John Ritter, at least, makes character credible


March 01, 1991|By David Zurawik | David Zurawik,Sun Television Critic

There are a bunch of problems with "The Summer My Father Grew Up," the NBC Sunday night movie at 9 on WMAR (Channel 2).

But, despite all the problems, it is one of those made-for-TV movies that works on a level that has almost nothing to do with traditional calls of "good" or "bad."

It's a movie that is going to get to some viewers. It will put a lump in their throats and possibly make them pause to think about their own lives and relationships.

"The Summer My Father Grew Up" stars John Ritter as Dr. Paul Sanford, the father who grows up. Matthew Lawrence has the other lead role; as Timmy Sanford, he's the son who helps his father grow up.

The plot is a simple one. Paul and his wife, Naomi (Margaret Whitton), are divorced. He lives in San Diego; she lives in New York. Both have remarried. Timmy is their only child. Naomi has custody.

The film opens with Paul eagerly awaiting Timmy's arrival for what he thinks is a summer together. But Timmy is only passing through with his mom and her new husband on their way to Paris. Timmy wants to tell his Dad in person that they won't be pTC spending the summer together.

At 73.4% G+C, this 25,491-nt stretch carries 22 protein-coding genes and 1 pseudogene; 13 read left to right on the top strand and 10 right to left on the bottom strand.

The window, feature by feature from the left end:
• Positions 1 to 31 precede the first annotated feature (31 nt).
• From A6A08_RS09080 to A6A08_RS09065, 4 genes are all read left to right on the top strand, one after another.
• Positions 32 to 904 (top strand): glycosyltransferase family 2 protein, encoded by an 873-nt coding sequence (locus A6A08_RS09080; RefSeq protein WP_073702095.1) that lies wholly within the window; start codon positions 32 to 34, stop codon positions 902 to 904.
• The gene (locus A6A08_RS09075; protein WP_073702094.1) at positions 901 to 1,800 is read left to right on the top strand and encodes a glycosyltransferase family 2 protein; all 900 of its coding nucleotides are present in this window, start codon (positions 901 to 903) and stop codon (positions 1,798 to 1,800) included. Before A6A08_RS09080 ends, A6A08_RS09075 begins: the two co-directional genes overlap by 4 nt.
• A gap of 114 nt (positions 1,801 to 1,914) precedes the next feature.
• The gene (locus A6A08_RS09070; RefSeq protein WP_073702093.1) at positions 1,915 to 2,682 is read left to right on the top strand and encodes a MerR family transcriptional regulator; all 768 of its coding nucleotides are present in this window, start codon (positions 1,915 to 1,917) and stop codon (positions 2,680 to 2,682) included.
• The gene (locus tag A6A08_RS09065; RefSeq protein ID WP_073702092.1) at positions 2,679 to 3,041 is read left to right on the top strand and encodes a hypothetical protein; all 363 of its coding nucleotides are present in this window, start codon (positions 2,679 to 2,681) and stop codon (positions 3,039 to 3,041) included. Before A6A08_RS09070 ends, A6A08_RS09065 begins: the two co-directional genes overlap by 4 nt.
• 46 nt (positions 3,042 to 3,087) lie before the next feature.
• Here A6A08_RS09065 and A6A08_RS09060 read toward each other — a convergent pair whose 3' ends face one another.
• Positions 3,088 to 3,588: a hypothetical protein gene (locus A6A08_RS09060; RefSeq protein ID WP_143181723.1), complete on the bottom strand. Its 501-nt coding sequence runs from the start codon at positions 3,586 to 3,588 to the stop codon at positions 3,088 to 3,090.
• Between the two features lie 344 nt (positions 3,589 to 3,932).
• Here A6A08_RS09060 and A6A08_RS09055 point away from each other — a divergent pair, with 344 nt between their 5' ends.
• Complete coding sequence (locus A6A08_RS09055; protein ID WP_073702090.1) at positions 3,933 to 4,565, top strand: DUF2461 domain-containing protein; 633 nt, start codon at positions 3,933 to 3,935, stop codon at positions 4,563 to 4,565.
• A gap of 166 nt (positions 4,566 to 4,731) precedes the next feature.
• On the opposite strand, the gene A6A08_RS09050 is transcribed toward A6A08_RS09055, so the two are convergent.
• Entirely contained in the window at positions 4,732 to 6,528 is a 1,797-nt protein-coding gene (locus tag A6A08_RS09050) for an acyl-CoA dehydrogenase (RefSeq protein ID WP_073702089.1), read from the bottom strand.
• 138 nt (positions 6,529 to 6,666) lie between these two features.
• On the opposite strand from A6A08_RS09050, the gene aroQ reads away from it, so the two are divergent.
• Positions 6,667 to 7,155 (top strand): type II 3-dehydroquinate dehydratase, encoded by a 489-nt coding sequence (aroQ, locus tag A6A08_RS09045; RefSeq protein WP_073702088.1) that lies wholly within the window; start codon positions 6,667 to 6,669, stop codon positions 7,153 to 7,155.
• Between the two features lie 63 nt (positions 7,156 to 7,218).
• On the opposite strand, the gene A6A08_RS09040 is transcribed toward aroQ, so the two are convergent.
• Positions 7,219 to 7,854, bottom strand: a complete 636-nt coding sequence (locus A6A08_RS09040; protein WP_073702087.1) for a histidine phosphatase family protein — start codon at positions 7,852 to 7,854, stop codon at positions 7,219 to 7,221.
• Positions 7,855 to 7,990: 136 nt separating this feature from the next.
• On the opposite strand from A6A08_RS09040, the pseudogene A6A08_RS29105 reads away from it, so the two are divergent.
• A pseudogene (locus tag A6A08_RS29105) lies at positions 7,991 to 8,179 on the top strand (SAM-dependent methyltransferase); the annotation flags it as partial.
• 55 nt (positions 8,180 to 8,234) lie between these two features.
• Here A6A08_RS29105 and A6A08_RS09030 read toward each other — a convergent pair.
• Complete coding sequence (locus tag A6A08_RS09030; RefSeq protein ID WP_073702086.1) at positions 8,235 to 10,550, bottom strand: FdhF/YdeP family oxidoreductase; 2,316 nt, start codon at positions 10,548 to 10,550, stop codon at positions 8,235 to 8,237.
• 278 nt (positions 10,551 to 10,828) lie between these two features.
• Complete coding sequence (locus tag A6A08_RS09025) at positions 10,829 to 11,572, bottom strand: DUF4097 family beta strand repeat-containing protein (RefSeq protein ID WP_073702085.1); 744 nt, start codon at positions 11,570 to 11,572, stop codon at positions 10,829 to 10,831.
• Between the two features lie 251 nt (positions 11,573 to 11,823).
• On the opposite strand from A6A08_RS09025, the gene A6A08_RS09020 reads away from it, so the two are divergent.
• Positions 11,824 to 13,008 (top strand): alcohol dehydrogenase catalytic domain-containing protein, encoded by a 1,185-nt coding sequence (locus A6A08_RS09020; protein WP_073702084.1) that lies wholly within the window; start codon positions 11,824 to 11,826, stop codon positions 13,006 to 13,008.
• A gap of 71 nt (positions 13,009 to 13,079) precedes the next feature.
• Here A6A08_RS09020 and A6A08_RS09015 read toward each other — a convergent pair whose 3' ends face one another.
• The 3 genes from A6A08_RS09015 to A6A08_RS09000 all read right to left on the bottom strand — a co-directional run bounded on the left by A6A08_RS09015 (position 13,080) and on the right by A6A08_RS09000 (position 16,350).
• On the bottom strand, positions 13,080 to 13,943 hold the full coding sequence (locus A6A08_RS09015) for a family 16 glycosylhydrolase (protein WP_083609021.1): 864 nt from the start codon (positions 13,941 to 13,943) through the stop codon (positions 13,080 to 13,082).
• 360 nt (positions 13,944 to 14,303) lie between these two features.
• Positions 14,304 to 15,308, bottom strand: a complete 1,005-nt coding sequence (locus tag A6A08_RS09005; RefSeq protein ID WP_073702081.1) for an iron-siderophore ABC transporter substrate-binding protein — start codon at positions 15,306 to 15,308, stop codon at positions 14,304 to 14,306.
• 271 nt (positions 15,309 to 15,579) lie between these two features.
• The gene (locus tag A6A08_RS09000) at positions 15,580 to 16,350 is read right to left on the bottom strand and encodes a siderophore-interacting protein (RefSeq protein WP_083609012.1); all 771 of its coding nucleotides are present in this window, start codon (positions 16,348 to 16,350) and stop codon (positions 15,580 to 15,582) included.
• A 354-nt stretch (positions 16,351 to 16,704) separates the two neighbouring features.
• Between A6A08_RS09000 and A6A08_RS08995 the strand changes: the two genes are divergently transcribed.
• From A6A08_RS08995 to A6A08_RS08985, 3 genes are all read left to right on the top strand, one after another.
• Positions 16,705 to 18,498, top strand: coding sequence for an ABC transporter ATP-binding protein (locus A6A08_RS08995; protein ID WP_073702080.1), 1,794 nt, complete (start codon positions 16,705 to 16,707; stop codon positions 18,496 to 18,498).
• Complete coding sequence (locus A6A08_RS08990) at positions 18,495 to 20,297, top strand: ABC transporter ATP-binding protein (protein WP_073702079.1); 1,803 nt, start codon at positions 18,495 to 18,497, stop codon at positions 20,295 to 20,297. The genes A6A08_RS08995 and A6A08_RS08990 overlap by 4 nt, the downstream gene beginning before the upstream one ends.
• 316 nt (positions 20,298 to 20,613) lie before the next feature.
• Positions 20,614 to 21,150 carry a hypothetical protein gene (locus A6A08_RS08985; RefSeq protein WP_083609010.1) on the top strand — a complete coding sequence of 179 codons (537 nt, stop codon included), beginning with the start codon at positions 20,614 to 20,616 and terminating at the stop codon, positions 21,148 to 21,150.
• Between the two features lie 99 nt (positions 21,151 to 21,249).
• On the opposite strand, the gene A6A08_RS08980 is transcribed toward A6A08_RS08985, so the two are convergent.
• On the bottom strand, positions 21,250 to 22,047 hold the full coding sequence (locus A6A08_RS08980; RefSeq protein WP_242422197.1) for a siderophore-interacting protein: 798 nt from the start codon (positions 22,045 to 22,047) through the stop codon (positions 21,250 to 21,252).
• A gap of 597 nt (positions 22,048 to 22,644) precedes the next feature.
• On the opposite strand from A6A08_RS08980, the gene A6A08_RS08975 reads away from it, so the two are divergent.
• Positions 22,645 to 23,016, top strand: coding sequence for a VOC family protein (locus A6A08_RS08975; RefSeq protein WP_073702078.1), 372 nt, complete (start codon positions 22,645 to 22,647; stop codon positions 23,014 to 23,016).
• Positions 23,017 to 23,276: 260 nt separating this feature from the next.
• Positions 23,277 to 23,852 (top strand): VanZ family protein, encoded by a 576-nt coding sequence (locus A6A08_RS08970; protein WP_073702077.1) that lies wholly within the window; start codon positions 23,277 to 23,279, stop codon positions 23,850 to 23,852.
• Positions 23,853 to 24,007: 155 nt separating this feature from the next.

The rest of the film is about Paul coming to terms with his son's decision and then taking a hard look at the choices he'd made in seeking the divorce and leaving the boy.

The film starts out so sentimental it threatens to break the goop-o-meter. And the script has 11-year-old Timmy delivering thoughts more appropriate to a 40-year-old psychiatrist, who holds an additional degree in family counseling.

But the film tackles a complicated and emotional issue that hundreds of thousands of us deal with every day of our lives -- the wounds that children and parents suffer and inflict on each other during and after a divorce.

John Ritter's performance ultimately makes the story credible enough to offer viewers a chance to identify with the characters on the screen. And once that identification locks in, the lumps in the throat and the second thoughts about how we have lived our lives are often not far behind.

That doesn't make for great television. But it's good-enough TV.

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